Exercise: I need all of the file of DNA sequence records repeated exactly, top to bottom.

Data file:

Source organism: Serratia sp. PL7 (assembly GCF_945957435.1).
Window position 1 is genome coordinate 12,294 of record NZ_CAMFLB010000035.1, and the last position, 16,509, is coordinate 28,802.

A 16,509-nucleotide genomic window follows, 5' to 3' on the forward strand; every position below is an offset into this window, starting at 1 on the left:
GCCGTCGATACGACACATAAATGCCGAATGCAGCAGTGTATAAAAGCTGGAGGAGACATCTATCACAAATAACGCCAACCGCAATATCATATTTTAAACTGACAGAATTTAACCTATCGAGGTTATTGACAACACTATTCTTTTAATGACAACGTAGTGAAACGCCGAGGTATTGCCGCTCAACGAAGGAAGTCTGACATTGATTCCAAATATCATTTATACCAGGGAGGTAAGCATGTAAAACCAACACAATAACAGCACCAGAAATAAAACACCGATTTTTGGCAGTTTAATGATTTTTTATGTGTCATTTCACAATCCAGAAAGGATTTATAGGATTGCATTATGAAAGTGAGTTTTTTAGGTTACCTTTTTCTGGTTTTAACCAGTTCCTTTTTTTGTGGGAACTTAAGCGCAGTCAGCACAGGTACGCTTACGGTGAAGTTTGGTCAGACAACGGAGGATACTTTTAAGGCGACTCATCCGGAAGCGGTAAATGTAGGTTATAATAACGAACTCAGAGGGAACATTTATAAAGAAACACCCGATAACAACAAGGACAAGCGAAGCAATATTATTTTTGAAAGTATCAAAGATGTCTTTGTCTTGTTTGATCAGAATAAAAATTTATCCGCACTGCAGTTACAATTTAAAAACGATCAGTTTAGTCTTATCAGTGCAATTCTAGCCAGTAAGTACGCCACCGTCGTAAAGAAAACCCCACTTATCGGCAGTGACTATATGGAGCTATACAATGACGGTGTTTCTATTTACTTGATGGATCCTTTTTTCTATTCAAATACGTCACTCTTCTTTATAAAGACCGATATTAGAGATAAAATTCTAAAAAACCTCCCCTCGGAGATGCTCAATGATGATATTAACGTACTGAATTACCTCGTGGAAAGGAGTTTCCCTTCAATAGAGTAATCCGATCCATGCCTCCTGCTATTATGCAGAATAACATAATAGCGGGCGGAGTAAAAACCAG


Source organism: Serratia sp. PL7 (assembly GCF_945957435.1).
Window position 1 is genome coordinate 12,294 of record NZ_CAMFLB010000035.1, and the last position, 16,509, is coordinate 28,802.

A 16,509-nucleotide genomic window follows, 5' to 3' on the forward strand; every position below is an offset into this window, starting at 1 on the left:
GCCGTCGATACGACACATAAATGCCGAATGCAGCAGTGTATAAAAGCTGGAGGAGACATCTATCACAAATAACGCCAACCGCAATATCATATTTTAAACTGACAGAATTTAACCTATCGAGGTTATTGACAACACTATTCTTTTAATGACAACGTAGTGAAACGCCGAGGTATTGCCGCTCAACGAAGGAAGTCTGACATTGATTCCAAATATCATTTATACCAGGGAGGTAAGCATGTAAAACCAACACAATAACAGCACCAGAAATAAAACACCGATTTTTGGCAGTTTAATGATTTTTTATGTGTCATTTCACAATCCAGAAAGGATTTATAGGATTGCATTATGAAAGTGAGTTTTTTAGGTTACCTTTTTCTGGTTTTAACCAGTTCCTTTTTTTGTGGGAACTTAAGCGCAGTCAGCACAGGTACGCTTACGGTGAAGTTTGGTCAGACAACGGAGGATACTTTTAAGGCGACTCATCCGGAAGCGGTAAATGTAGGTTATAATAACGAACTCAGAGGGAACATTTATAAAGAAACACCCGATAACAACAAGGACAAGCGAAGCAATATTATTTTTGAAAGTATCAAAGATGTCTTTGTCTTGTTTGATCAGAATAAAAATTTATCCGCACTGCAGTTACAATTTAAAAACGATCAGTTTAGTCTTATCAGTGCAATTCTAGCCAGTAAGTACGCCACCGTCGTAAAGAAAACCCCACTTATCGGCAGTGACTATATGGAGCTATACAATGACGGTGTTTCTATTTACTTGATGGATCCTTTTTTCTATTCAAATACGTCACTCTTCTTTATAAAGACCGATATTAGAGATAAAATTCTAAAAAACCTCCCCTCGGAGATGCTCAATGATGATATTAACGTACTGAATTACCTCGTGGAAAGGAGTTTCCCTTCAATAGAGTAATCCGATCCATGCCTCCTGCTATTATGCAGAATAACATAATAGCGGGCGGAGTAAAAACCAG